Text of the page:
Before the animal rights lot jump down my throat, yes of course there are inherent problems in the system (see my disclaimer above – ‘we are all lying in the gutter’). However, when one of racing’s myriad crises rolls round, discouraging as it always is, we mustn’t throw the baby out with the bathwater. While the few individuals who give racing a bad name may not be poster children for the industry, it’s important to remember that they are not representative of it, either and that by and large, the vast majority of owners, trainers, assistant trainers and industry professionals are decent, hard-working people who have the best interests of the horse at heart. It was good to see that showcased so clearly and in so many different ways last week, but what really gave me pause to sit on my proverbial Oscar Wilde bench, was the positive way both the racing public as well as the outside world responded.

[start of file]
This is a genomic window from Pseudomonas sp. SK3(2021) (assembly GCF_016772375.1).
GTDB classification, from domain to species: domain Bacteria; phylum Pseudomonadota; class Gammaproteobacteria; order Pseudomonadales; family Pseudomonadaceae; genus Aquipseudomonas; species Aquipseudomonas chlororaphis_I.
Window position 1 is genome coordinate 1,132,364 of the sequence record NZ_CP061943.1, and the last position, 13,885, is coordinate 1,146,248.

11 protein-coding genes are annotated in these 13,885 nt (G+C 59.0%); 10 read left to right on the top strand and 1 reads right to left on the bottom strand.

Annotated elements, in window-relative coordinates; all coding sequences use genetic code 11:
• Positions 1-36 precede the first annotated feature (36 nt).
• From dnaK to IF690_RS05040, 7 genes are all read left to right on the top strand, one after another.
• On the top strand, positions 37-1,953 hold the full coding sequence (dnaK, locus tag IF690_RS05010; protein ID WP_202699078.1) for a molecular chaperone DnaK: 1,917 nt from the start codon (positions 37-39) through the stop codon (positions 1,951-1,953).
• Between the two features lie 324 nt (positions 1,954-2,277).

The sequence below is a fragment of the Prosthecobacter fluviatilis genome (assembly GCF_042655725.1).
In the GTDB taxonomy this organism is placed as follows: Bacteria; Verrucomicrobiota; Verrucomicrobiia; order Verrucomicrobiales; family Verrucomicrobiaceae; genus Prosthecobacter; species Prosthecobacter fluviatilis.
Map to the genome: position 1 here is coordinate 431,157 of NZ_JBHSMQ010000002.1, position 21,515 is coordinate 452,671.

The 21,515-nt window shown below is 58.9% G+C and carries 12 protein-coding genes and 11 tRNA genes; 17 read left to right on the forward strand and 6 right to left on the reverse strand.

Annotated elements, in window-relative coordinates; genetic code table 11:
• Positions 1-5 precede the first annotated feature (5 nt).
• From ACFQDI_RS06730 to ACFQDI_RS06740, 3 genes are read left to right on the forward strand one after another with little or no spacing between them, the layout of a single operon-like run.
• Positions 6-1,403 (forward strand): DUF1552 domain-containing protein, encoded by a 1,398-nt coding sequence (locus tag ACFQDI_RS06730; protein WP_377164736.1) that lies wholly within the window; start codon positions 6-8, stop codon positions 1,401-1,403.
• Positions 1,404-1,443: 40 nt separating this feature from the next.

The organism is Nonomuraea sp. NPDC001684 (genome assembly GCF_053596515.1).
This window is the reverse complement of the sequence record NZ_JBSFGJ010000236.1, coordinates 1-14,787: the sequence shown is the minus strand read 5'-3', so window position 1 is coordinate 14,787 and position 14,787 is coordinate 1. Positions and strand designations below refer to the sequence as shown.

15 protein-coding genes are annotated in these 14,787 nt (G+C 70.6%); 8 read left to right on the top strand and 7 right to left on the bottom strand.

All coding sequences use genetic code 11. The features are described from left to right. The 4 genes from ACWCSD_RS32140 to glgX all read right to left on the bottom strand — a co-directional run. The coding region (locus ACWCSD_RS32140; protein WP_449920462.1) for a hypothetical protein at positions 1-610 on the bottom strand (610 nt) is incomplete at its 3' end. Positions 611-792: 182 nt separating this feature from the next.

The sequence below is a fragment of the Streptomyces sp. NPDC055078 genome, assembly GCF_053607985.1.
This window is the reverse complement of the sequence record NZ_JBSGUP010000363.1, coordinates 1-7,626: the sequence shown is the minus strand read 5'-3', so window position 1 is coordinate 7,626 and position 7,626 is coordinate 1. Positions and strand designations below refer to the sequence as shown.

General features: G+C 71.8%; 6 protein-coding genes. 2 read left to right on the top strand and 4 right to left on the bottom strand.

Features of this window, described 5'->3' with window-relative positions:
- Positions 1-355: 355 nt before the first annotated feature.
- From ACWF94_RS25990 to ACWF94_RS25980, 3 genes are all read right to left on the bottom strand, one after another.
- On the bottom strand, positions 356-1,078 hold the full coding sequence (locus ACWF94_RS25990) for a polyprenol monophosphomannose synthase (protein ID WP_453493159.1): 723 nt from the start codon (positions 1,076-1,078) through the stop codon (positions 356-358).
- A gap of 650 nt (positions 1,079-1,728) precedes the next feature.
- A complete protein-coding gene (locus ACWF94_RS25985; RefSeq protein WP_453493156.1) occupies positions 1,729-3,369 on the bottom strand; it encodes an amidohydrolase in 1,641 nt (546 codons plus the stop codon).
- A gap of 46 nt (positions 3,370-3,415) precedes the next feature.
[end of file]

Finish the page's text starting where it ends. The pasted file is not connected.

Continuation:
I don’t know whether we’re experiencing a Triple Crown hangover and perhaps floating on the coattails of the big brown phenomenon that is American Pharoah, but for the first time in as long as I can remember there aren’t a gazillion people criticising or saying racing is rigged, cruel to the horses, we’re all cheats, etc etc. Instead there was admiration for Penny Chenery, respect for our jockeys and what they do, pride in our industry professionals and hope for American Pharoah’s’ progeny. We stood up for ourselves and it felt good to be part of it.
The reason I’m making a bit of a fuss is that as I wrote last week, people are attracted to good things. They want to be near and part of them. Also – as I ended up experiencing first-hand – good stories, good horses and good people make one feel good about being involved with racing and that positivity spreads.
They say that every moment you spend with your horse, you are training it. It’s probably worth considering that every time one talks about racing to outsiders we are doing the same thing. Either way, after the battering that we usually take, it was good to see that with a little effort, opinion can be swung the other way too.
When asked what he thought of sports, Oscar Wilde replied, “I approve of any activity that requires the wearing of special clothing.” With coloured silks for the jockeys and smart outfits for racegoers, it’s nice to think he may have approved of racing.